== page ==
Over 50 years ago, when all the other guys in Junior High were reading E.E. “Doc” Smith‘s Lensmen series, I was reading his Skylark series, and loving it. I tried re-reading Skylark of Space, the first novel in the series, several years ago, going so far as to buy a paperback copy. It was tough to swallow because it was originally written in the 1930s (the stories were originally serialized in the ’30s and then published in novel form in the 1940s – they had a resurgence in the 1960s and became incredibly popular with teenage males), and comes across as extremely dated. I didn’t notice it when I first read the book, but then I was only 14 at the time.
I’ve owned a copy of Triplanetary, the first in the “Lensmen” series, for years, but every time I tried to read it, I never got past the first few pages. I think it was our hero and heroine enjoying a ballroom dance aboard a spaceliner that put me off. Very 1930s.
But “Doc” Smith’s space operas form the basis of what we call science fiction today, and they were an influence on such luminaries as Isaac Asimov and Robert Heinlein. In the current world of Coronavirus, and having time on my hands at work, I managed to get through “Triplanetary,” and even started the next book in the series The First Lensman.
Modern audiences for this novel will only likely read it for its historical significance within the context of larger SciFi. While Smith’s action sequences have been praised compared to many of his contemporaries, his science was tolerable at best and ridiculous at worst. The hero was what I’d refer to as a Marty Stu, the male counterpart of Mary Sue, a perfect fictional character who makes no mistakes, has no flaws, and for whom, everything is incredibly easy. The Star Wars character Rey has been accused of being a “Mary Sue”, although depending on where you sit relative to the current wave of feminism, that allegation is under dispute.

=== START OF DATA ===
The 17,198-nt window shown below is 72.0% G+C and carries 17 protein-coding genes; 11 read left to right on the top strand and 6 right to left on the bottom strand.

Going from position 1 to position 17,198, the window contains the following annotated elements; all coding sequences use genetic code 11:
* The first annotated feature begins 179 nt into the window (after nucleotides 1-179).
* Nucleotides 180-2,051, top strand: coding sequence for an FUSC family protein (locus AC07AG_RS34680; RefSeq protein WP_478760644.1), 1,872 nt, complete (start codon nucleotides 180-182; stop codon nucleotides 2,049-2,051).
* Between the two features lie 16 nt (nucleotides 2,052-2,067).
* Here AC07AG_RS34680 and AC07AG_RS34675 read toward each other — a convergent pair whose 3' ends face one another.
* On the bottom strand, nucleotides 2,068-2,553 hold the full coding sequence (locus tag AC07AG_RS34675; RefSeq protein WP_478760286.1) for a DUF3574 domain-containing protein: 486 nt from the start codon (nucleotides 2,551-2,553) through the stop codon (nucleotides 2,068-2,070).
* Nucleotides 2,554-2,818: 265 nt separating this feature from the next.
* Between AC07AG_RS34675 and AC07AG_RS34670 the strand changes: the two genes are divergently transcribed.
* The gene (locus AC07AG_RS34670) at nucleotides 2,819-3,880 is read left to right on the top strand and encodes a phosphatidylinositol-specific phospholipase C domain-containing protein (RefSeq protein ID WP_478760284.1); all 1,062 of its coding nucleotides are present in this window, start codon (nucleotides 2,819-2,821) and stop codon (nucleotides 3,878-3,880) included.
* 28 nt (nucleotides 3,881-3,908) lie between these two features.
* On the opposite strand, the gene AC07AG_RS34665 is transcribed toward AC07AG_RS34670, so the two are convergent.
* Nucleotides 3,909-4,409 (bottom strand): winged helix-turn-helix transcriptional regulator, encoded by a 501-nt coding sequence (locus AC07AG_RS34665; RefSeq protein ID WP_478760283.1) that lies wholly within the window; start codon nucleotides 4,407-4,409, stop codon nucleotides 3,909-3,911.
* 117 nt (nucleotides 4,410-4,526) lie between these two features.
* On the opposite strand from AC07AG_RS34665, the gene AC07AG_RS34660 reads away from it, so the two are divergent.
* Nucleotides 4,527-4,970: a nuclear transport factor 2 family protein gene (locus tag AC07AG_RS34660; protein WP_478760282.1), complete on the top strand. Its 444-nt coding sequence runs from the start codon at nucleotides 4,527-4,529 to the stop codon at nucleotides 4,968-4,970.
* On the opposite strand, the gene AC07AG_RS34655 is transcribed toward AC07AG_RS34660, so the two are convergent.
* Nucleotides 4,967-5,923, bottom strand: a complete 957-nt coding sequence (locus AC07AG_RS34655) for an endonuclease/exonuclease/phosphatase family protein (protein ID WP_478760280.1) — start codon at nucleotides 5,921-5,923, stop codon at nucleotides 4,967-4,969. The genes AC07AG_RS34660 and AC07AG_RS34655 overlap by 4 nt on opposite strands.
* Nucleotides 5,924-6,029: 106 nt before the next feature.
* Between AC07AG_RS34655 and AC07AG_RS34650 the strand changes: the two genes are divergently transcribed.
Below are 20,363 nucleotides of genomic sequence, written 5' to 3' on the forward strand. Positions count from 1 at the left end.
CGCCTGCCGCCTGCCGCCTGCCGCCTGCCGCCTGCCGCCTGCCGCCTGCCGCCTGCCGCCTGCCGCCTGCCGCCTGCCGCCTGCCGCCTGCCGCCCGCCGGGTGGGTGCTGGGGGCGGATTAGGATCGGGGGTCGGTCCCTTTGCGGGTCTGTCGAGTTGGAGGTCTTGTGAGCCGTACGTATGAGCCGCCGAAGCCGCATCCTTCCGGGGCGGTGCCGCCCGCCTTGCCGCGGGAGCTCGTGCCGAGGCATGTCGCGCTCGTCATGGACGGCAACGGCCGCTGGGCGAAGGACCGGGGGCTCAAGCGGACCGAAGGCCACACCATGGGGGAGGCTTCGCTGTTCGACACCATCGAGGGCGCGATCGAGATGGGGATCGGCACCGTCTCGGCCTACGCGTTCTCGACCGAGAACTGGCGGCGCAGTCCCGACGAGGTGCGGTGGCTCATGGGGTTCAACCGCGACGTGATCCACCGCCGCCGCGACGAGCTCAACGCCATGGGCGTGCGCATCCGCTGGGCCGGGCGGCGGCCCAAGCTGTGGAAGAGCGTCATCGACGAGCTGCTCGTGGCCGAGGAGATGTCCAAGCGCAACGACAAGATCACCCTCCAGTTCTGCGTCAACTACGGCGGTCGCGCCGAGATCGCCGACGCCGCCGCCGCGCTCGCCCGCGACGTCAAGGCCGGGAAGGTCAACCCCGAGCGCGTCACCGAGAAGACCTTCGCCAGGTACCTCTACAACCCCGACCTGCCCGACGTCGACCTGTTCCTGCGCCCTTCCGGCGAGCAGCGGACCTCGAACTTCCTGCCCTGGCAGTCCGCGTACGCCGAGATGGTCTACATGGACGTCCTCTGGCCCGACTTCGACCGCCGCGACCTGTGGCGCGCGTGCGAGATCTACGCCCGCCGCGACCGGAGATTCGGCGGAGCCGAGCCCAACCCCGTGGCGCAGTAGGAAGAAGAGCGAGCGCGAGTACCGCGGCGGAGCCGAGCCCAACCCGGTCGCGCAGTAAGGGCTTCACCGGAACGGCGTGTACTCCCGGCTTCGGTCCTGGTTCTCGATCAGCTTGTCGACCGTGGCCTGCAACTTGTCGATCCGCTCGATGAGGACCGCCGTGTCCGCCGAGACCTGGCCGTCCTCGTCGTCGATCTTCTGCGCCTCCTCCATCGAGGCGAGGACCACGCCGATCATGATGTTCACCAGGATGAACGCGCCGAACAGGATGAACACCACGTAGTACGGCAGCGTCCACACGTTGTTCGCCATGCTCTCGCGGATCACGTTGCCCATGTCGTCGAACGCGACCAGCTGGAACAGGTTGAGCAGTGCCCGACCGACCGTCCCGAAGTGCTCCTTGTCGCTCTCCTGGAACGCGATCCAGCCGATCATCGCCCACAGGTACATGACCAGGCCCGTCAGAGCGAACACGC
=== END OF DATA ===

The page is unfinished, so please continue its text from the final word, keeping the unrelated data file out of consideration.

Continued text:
Actually, that’s another important reason to read the “Lensmen” series, because it’s the first space opera, and all other space operas, including “Star Wars”, follow in its footsteps.
Our main character, Conway Costigan, pretends to be a passenger on a spaceliner, but is really a Triplanetary spy, assigned to discover and stop the space pirates who have been raiding other spacecraft near Jupiter. Costigan meets and falls in love with fellow passenger Clio Marsden (I pictured her as Fay Wray, but any classic 1930s starlet will do). When the ship is sabotaged, and then attacked by the raiders, Costigan, Marsden, and the ship’s commander Captain Bradley, are captured by the pirate leader Gray Roger. They manage to escape (before Roger introduces Clio to the traditional “fate worse than death”), but then, aliens from another part of the galaxy, who fuel their star drives with (from their point of view is) rare iron, attack.
They capture the heroic trio who have made off with a small spaceship from Roger’s hidden planetoid, and thinking them low intelligence beings, spirit them away back to their planet, along with enough iron (from destroying much of the pirate and Triplanetary space fleets) to power their spacecraft for a lifetime.
After many heroic attempts to escape, most of which fail, Costigan and crew make off with another spacecraft and try to find Earth. Meanwhile, the advanced Triplanetary police ship “Boise” defeats one alien spaceship that attacks the city of Pittsburgh, and then traveling faster than light, attempts to rescue Costigan’s party.
The aliens are strange amphibians who live on a water world and are at war with another more fish-like species living in their “deeps.” Their ships look like fish, and otherwise the world creation seems a little lazy.
The romance sequences are cringe worthy, but as I recall, Smith commissioned the wife of a friend to write those parts. He probably couldn’t have done much worse himself.
Eventually, Costigan makes peace with the alien leader and they enter into a trade agreement.
The novel is a soft setup for the rest of the Lensmen series, although most of the characters have little or nothing to do with what follows. In fact, you don’t learn the real identity of Gray Roger until the next novel, which explains much of the backstory involving his character and why that’s important going forward with “Lensmen.”
Smith seemed to like the idea of a space police force, with “Triplanetary” being responsible for our Solar System, and “Lensmen” going much farther in patrolling the galaxy.
One of the saving graces is that this book series, or much of it, is available via Project Gutenberg due to these novels being free of their original copyrights. Free books, people.
I’m going to keep reading through this series, again in the vein of exploring the history of science fiction and Smith’s inestimable contribution. It’s a great way to travel back in time and be 14 again.
Oh, the covers at the top (most of them, anyway) were the ones from the late 1960s editions, and from my point of view, they’re some of the best SciFi cover art in existence.